Many countries are associated with certain foods. When you think of Peru, you think of ceviche; Italy – pasta; Ireland – potatoes; such is a nation’s identity often aligned with its culinary heritage. The same can be said for some islands. The island of Manhattan has a whole raft of foods that conjure New York City when you hear them. Pizza, cheesecakes and bagels immediately come to mind. But usually islands are known for their seafood. An exception would be Sardinia, an island off the coast of Italy, who’s defining food, if it could be said to have one, is roast piglet.
Another exception, apparently, is in Nova Scotia, in the Canadian Maritimes. While much of their public relations focus on their rich and varied seafood – think oysters, mussels, clams and lobsters – the capital of Nova Scoria has taken a whole different culinary direction. Last October this center of Atlantic Canada seafaring tradition named Donair the Official Food of Halifax.
One could be forgiven if at a loss to know exactly what donair is. It is similar to the poutine of Quebec only in that it is different everywhere it is served and an unbelievable source of intense regional pride. Donair is the unlikely marriage of pita, spicy ground meat, onions and tomatoes smothered in a sweet sauce – kind of a sweet and savory gyro or taco wannabe. Sometimes the meat is fried and crumbled on the pita, sometimes baked in a loaf and sliced to serve on the pita, and sometimes the slices are fried first for a crisp addition to the mix. The latter is the traditional recipe, but all manner of license has been taken with the ingredients and preparations – as with that other Canadian favorite, poutine – so that every summer city fathers organize a “Donair Crawl” where aficionados can taste and vote on the best of the many incarnations of Halifax’s Official Food.
It seems that there are as many versions of donair as there are restaurants in Halifax, where the snack was invented more than 40 years ago. Here is one recipe for the traditional donair loaf with directions on how to properly assemble a donair gleaned from the Drunken Sailor website.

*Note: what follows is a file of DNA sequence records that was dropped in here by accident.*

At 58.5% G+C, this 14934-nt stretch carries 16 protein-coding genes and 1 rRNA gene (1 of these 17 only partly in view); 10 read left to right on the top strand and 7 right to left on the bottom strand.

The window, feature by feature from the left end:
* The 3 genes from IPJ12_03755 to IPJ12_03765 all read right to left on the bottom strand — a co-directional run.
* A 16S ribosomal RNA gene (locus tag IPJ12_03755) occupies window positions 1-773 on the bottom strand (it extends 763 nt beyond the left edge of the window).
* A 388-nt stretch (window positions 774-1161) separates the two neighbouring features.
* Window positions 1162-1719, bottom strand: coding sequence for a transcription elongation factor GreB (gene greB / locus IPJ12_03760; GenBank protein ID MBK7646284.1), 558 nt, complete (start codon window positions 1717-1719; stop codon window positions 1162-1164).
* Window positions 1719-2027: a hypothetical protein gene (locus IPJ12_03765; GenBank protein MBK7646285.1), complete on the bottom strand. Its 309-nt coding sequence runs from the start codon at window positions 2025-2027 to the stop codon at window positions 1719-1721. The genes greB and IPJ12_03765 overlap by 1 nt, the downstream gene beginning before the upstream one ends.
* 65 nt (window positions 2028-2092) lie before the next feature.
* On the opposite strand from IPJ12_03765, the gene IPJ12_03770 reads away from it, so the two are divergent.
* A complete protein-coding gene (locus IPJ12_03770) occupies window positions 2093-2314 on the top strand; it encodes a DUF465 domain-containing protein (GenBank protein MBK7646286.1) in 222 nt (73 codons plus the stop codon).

Mix 2-3 tablespoons of Drunken Sailor Donair Spice* with 1 lb ground beef.
Shape into a loaf and bake on a wire rack for approximately 30 minutes at 375 degrees until cooked through.
Cool, slice thin and fry slices for 3-4 minutes until crisp.
Serve on a pita round topped with fresh diced tomatoes and onions and a dollop of East Coast Donair Sauce.*
Delving deeper into the Drunken Sailor website reveals this recipe for making Donair Sauce:
Mix one can sweetened condensed milk and 1/3 cup white vinegar in a bowl, adding the vinegar slowly, stirring until it is mixed completely. Then stir in 2 tablespoons of garlic powder. Cover with plastic wrap and chill.
There is no mention of the ingredients in the Drunken Sailor Donair Spice mix which is sold on the website in 6 tablespoon envelopes – enough for 2-3 lbs of donair meat.
Reading the Seasoned Advice website raises the possibility that Halifax’s donair is a local riff on Döner Kebabs. Internationally, Döner Kebabs are made using mid-Eastern spices (think a combination of some or all of these spices: onion, garlic, cumin, cardamom, cloves, nutmeg, mint, coriander, vinegar, lemon juice and sumac.) Or, some combination of those spices is used to make prepackaged logs or cones of cooked meats that are available commercially to kebab makers. That possibility is reinforced by the use of pita, traditionally a mid-eastern bread, in the making of Halifax’s donairs.
But whatever their origin, Halifax owns donairs now, and you can taste them in all their diversity on your next visit to the historic city that is the principal port and largest city in the Canadian Maritimes.
* denotes proprietary ingredients and recipes available from the Drunken Sailor website.